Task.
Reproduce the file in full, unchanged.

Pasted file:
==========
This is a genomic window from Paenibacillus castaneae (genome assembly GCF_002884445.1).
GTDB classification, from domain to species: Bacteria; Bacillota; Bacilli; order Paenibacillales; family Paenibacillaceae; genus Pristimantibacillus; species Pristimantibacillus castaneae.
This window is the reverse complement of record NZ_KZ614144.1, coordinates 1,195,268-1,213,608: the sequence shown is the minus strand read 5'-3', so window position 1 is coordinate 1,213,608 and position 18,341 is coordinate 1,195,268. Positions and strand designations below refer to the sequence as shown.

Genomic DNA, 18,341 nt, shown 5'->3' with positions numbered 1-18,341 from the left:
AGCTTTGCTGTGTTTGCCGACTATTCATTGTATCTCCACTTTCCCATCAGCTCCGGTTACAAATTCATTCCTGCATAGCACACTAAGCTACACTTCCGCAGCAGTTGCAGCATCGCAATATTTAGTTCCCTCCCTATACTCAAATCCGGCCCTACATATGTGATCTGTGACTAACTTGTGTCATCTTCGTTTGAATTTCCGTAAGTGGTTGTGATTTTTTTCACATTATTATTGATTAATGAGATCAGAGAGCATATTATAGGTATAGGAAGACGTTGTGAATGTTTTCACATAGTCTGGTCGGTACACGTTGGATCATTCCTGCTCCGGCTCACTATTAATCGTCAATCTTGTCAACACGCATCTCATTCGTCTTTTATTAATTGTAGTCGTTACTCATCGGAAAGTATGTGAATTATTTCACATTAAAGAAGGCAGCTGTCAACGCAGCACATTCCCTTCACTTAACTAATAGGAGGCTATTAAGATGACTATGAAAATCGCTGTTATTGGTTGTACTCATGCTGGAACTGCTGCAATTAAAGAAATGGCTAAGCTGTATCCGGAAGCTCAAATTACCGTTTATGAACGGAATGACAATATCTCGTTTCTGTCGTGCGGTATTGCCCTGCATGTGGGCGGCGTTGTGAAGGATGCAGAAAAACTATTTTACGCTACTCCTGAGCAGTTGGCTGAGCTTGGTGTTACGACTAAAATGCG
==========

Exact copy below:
This is a genomic window from Paenibacillus castaneae (genome assembly GCF_002884445.1).
GTDB classification, from domain to species: Bacteria; Bacillota; Bacilli; order Paenibacillales; family Paenibacillaceae; genus Pristimantibacillus; species Pristimantibacillus castaneae.
This window is the reverse complement of record NZ_KZ614144.1, coordinates 1,195,268-1,213,608: the sequence shown is the minus strand read 5'-3', so window position 1 is coordinate 1,213,608 and position 18,341 is coordinate 1,195,268. Positions and strand designations below refer to the sequence as shown.

Genomic DNA, 18,341 nt, shown 5'->3' with positions numbered 1-18,341 from the left:
AGCTTTGCTGTGTTTGCCGACTATTCATTGTATCTCCACTTTCCCATCAGCTCCGGTTACAAATTCATTCCTGCATAGCACACTAAGCTACACTTCCGCAGCAGTTGCAGCATCGCAATATTTAGTTCCCTCCCTATACTCAAATCCGGCCCTACATATGTGATCTGTGACTAACTTGTGTCATCTTCGTTTGAATTTCCGTAAGTGGTTGTGATTTTTTTCACATTATTATTGATTAATGAGATCAGAGAGCATATTATAGGTATAGGAAGACGTTGTGAATGTTTTCACATAGTCTGGTCGGTACACGTTGGATCATTCCTGCTCCGGCTCACTATTAATCGTCAATCTTGTCAACACGCATCTCATTCGTCTTTTATTAATTGTAGTCGTTACTCATCGGAAAGTATGTGAATTATTTCACATTAAAGAAGGCAGCTGTCAACGCAGCACATTCCCTTCACTTAACTAATAGGAGGCTATTAAGATGACTATGAAAATCGCTGTTATTGGTTGTACTCATGCTGGAACTGCTGCAATTAAAGAAATGGCTAAGCTGTATCCGGAAGCTCAAATTACCGTTTATGAACGGAATGACAATATCTCGTTTCTGTCGTGCGGTATTGCCCTGCATGTGGGCGGCGTTGTGAAGGATGCAGAAAAACTATTTTACGCTACTCCTGAGCAGTTGGCTGAGCTTGGTGTTACGACTAAAATGCG